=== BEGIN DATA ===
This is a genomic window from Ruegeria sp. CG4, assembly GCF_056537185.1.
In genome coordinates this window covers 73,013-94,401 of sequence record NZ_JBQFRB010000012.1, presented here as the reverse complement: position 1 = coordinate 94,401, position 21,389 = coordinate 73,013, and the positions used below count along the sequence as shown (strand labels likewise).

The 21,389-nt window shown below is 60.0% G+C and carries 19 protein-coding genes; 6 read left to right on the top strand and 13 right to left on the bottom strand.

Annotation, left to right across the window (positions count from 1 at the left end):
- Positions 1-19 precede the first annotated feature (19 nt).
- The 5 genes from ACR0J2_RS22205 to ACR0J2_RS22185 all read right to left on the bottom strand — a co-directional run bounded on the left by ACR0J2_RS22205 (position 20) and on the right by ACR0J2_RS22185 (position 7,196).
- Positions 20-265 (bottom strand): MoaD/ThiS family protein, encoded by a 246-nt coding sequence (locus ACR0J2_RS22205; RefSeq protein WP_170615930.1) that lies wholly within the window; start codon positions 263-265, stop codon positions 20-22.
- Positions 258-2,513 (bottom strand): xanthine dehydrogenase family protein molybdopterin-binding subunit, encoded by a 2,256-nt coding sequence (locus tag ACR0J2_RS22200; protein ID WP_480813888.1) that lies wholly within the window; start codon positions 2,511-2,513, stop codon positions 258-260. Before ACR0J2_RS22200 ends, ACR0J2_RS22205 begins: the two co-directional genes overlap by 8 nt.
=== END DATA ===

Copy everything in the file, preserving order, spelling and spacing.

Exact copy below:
This is a genomic window from Ruegeria sp. CG4, assembly GCF_056537185.1.
In genome coordinates this window covers 73,013-94,401 of sequence record NZ_JBQFRB010000012.1, presented here as the reverse complement: position 1 = coordinate 94,401, position 21,389 = coordinate 73,013, and the positions used below count along the sequence as shown (strand labels likewise).

The 21,389-nt window shown below is 60.0% G+C and carries 19 protein-coding genes; 6 read left to right on the top strand and 13 right to left on the bottom strand.

Annotation, left to right across the window (positions count from 1 at the left end):
- Positions 1-19 precede the first annotated feature (19 nt).
- The 5 genes from ACR0J2_RS22205 to ACR0J2_RS22185 all read right to left on the bottom strand — a co-directional run bounded on the left by ACR0J2_RS22205 (position 20) and on the right by ACR0J2_RS22185 (position 7,196).
- Positions 20-265 (bottom strand): MoaD/ThiS family protein, encoded by a 246-nt coding sequence (locus ACR0J2_RS22205; RefSeq protein WP_170615930.1) that lies wholly within the window; start codon positions 263-265, stop codon positions 20-22.
- Positions 258-2,513 (bottom strand): xanthine dehydrogenase family protein molybdopterin-binding subunit, encoded by a 2,256-nt coding sequence (locus tag ACR0J2_RS22200; protein ID WP_480813888.1) that lies wholly within the window; start codon positions 2,511-2,513, stop codon positions 258-260. Before ACR0J2_RS22200 ends, ACR0J2_RS22205 begins: the two co-directional genes overlap by 8 nt.